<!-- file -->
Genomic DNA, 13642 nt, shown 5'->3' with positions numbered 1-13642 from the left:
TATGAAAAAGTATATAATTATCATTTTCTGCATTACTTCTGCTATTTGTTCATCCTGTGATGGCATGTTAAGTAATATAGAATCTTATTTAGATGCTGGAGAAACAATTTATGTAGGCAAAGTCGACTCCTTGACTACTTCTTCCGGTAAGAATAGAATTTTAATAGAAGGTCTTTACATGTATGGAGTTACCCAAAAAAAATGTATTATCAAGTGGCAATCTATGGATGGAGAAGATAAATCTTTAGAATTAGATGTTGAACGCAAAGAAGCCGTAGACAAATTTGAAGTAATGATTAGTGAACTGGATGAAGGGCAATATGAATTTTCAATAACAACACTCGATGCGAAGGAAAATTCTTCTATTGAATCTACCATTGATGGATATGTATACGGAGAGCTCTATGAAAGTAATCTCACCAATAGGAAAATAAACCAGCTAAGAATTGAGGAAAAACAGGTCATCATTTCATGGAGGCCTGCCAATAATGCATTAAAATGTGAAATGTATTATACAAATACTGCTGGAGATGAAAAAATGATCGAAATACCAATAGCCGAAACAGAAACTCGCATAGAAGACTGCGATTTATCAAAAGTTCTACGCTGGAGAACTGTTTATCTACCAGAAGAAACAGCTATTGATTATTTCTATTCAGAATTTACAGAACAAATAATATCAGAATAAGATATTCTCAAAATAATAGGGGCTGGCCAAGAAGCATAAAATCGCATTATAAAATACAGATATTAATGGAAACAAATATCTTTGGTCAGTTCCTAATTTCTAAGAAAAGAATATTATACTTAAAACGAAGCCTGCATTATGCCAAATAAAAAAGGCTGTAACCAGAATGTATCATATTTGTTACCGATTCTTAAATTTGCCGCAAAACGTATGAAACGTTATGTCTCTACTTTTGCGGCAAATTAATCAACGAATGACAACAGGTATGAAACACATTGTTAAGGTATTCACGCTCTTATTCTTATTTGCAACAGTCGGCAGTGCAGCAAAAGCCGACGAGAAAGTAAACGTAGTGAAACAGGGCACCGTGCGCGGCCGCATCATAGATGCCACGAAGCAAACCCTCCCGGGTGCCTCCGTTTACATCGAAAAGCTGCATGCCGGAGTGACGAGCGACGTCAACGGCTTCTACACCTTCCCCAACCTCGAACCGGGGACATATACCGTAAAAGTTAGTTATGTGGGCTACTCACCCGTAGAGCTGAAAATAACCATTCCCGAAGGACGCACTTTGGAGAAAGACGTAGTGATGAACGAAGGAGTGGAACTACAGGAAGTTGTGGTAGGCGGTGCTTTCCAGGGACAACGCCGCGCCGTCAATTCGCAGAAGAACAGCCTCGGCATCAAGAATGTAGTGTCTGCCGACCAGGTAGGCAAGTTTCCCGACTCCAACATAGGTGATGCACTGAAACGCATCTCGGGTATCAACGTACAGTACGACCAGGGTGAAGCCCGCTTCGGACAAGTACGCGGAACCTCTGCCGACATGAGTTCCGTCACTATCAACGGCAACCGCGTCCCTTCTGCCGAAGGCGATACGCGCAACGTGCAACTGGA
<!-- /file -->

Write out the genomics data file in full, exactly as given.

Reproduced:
Genomic DNA, 13642 nt, shown 5'->3' with positions numbered 1-13642 from the left:
TATGAAAAAGTATATAATTATCATTTTCTGCATTACTTCTGCTATTTGTTCATCCTGTGATGGCATGTTAAGTAATATAGAATCTTATTTAGATGCTGGAGAAACAATTTATGTAGGCAAAGTCGACTCCTTGACTACTTCTTCCGGTAAGAATAGAATTTTAATAGAAGGTCTTTACATGTATGGAGTTACCCAAAAAAAATGTATTATCAAGTGGCAATCTATGGATGGAGAAGATAAATCTTTAGAATTAGATGTTGAACGCAAAGAAGCCGTAGACAAATTTGAAGTAATGATTAGTGAACTGGATGAAGGGCAATATGAATTTTCAATAACAACACTCGATGCGAAGGAAAATTCTTCTATTGAATCTACCATTGATGGATATGTATACGGAGAGCTCTATGAAAGTAATCTCACCAATAGGAAAATAAACCAGCTAAGAATTGAGGAAAAACAGGTCATCATTTCATGGAGGCCTGCCAATAATGCATTAAAATGTGAAATGTATTATACAAATACTGCTGGAGATGAAAAAATGATCGAAATACCAATAGCCGAAACAGAAACTCGCATAGAAGACTGCGATTTATCAAAAGTTCTACGCTGGAGAACTGTTTATCTACCAGAAGAAACAGCTATTGATTATTTCTATTCAGAATTTACAGAACAAATAATATCAGAATAAGATATTCTCAAAATAATAGGGGCTGGCCAAGAAGCATAAAATCGCATTATAAAATACAGATATTAATGGAAACAAATATCTTTGGTCAGTTCCTAATTTCTAAGAAAAGAATATTATACTTAAAACGAAGCCTGCATTATGCCAAATAAAAAAGGCTGTAACCAGAATGTATCATATTTGTTACCGATTCTTAAATTTGCCGCAAAACGTATGAAACGTTATGTCTCTACTTTTGCGGCAAATTAATCAACGAATGACAACAGGTATGAAACACATTGTTAAGGTATTCACGCTCTTATTCTTATTTGCAACAGTCGGCAGTGCAGCAAAAGCCGACGAGAAAGTAAACGTAGTGAAACAGGGCACCGTGCGCGGCCGCATCATAGATGCCACGAAGCAAACCCTCCCGGGTGCCTCCGTTTACATCGAAAAGCTGCATGCCGGAGTGACGAGCGACGTCAACGGCTTCTACACCTTCCCCAACCTCGAACCGGGGACATATACCGTAAAAGTTAGTTATGTGGGCTACTCACCCGTAGAGCTGAAAATAACCATTCCCGAAGGACGCACTTTGGAGAAAGACGTAGTGATGAACGAAGGAGTGGAACTACAGGAAGTTGTGGTAGGCGGTGCTTTCCAGGGACAACGCCGCGCCGTCAATTCGCAGAAGAACAGCCTCGGCATCAAGAATGTAGTGTCTGCCGACCAGGTAGGCAAGTTTCCCGACTCCAACATAGGTGATGCACTGAAACGCATCTCGGGTATCAACGTACAGTACGACCAGGGTGAAGCCCGCTTCGGACAAGTACGCGGAACCTCTGCCGACATGAGTTCCGTCACTATCAACGGCAACCGCGTCCCTTCTGCCGAAGGCGATACGCGCAACGTGCAACTGGA